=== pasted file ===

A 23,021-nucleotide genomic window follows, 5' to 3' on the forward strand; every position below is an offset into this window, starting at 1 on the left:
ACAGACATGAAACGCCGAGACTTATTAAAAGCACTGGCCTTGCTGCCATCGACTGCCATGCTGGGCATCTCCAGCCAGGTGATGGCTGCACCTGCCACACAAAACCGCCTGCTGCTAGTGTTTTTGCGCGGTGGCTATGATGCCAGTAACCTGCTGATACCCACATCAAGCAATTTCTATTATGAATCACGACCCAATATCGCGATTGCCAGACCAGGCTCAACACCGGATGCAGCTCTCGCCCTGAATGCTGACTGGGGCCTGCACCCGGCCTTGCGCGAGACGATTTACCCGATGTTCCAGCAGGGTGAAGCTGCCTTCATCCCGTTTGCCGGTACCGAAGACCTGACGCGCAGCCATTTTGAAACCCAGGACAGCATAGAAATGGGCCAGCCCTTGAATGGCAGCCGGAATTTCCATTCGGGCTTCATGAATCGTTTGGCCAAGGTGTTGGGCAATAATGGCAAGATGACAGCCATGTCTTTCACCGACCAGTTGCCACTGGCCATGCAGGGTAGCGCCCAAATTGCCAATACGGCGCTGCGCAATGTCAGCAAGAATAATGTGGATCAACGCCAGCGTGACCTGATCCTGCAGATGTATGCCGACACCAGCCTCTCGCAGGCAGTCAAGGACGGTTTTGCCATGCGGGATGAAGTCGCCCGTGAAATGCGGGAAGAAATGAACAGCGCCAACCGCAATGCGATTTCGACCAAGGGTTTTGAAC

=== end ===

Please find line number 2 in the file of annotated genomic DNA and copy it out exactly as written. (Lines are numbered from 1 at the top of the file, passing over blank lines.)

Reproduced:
ACAGACATGAAACGCCGAGACTTATTAAAAGCACTGGCCTTGCTGCCATCGACTGCCATGCTGGGCATCTCCAGCCAGGTGATGGCTGCACCTGCCACACAAAACCGCCTGCTGCTAGTGTTTTTGCGCGGTGGCTATGATGCCAGTAACCTGCTGATACCCACATCAAGCAATTTCTATTATGAATCACGACCCAATATCGCGATTGCCAGACCAGGCTCAACACCGGATGCAGCTCTCGCCCTGAATGCTGACTGGGGCCTGCACCCGGCCTTGCGCGAGACGATTTACCCGATGTTCCAGCAGGGTGAAGCTGCCTTCATCCCGTTTGCCGGTACCGAAGACCTGACGCGCAGCCATTTTGAAACCCAGGACAGCATAGAAATGGGCCAGCCCTTGAATGGCAGCCGGAATTTCCATTCGGGCTTCATGAATCGTTTGGCCAAGGTGTTGGGCAATAATGGCAAGATGACAGCCATGTCTTTCACCGACCAGTTGCCACTGGCCATGCAGGGTAGCGCCCAAATTGCCAATACGGCGCTGCGCAATGTCAGCAAGAATAATGTGGATCAACGCCAGCGTGACCTGATCCTGCAGATGTATGCCGACACCAGCCTCTCGCAGGCAGTCAAGGACGGTTTTGCCATGCGGGATGAAGTCGCCCGTGAAATGCGGGAAGAAATGAACAGCGCCAACCGCAATGCGATTTCGACCAAGGGTTTTGAAC